I remember a study conducted by IBM Corporation during the 1970’s, a time when IBM dominated both corporate America and the world, the acknowledged leader for innovation in new business products, including electric typewriters and computers. I’ve lost my source for the published report, but I’ve not lost the conclusion of their internal study. At the time, IBM reported that employees with liberal arts degrees advanced more rapidly in the company than employees with more specialized professional degrees. These generalists were life-long learners open to new ideas and challenges in an industry experiencing rapid change. They were learning on the job as the modern computer age took shape around them. They adapted and flourished.

Today, we are a nation of specialists. Colleges and universities advertise career preparation for what are the top employment sectors in today’s global economy. Many high schools take the position that the subjects that matter are ones most “relevant” for employment and participation in a consumer economy. This approach reduces the space for studies in literature, history, philosophy, general science, and the arts.

What are we losing? A recent New Yorker article (March 6, 2023) proclaimed “The End of the English Major” and went on to document the disappearance of majors across the humanities with examples from ASU, Tufts and Ohio State, schools that continue to attract record enrollments. During the past decade, the study of English and history at the collegiate level has fallen by a full third. Humanities enrollment in the US has declined over all by seventeen per cent. What we’re losing is any studied connection to what it means to be human and the connections to a shared human experience.  In democratizing higher education for all (a noble goal) even our top-rated colleges and universities became career training centers more than centers for understanding heritage and culture through the written word. 

Phoenix Friends School aims to prepare our middle-school graduates for choices of high school, of course, but more importantly, we aim to prepare them for a world probably unlike the world we know today. To understand a rapidly-changing world, it may help to know our shared past and the complex historical trends that brought us to this point. To understand the diversity of human experience, readings from world literature could help put our young students in the shoes of those unlike them – unlike but still sharing basic human emotions, aspirations, and familiar challenges. At Phoenix Friends, we believe past models of education are as valid today as fifty or one hundred years ago.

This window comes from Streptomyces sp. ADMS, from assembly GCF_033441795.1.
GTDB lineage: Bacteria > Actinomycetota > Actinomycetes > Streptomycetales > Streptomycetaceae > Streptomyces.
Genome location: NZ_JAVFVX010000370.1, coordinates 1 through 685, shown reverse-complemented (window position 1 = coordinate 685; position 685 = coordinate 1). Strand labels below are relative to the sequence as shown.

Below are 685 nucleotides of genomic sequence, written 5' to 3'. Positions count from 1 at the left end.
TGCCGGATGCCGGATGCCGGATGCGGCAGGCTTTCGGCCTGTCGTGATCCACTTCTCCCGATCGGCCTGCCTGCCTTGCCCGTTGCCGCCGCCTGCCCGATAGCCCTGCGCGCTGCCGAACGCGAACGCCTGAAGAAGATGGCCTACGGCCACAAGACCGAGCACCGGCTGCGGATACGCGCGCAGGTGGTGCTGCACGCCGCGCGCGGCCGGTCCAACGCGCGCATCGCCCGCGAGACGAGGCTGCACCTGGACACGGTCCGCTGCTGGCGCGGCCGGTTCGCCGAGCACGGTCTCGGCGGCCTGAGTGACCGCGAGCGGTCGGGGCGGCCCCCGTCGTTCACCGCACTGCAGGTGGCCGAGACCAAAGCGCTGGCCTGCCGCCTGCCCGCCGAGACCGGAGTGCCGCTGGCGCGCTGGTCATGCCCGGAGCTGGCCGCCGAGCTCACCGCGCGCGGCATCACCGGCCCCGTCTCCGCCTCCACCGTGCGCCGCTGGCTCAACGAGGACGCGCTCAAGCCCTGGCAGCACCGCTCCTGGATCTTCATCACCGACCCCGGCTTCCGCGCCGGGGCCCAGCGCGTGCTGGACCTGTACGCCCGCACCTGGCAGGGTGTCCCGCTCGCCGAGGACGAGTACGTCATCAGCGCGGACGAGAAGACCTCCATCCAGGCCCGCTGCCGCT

While recognizing the pressure for students to achieve rewarding employment in the future, we explore the seven liberal arts, the classical curriculum covering humanities and science, as a foundation for learning and for living fully. There’s a very good chance our framework for life-long learning will prepare our graduates to navigate the headwinds of life in an ever-changing world.


  1. Paul Erb on March 16, 2023 at 12:41 am

    I just had a stroke, and doctors are reporting vivid surprise at my neuroplastic recovery. Nobody can say for sure, of course…but…my parents had us learn languages, play music, participate in the play, play sports…and I loved the liberal arts education I got in middle school, in high school, and in college. Surely the learning brain, even when it’s older, is more neuroplastically agile when it’s…used to learning in lots of different ways?

  2. Dr Gary Gruber on March 16, 2023 at 1:15 pm

    Here is a nod to the generalists in our society and I would rather hire one of those than a highly trained and specialized person unless it was for some kind of microscopic research.
    “Range: Why Generalists Triumph in a Specialized World” is a 2019 book by David Epstein in which he expands on the points from his previous book “The Sports Gene: Inside the Science of Extraordinary Athletic Performance” to make a more general argument against overspecialization.

Leave a Comment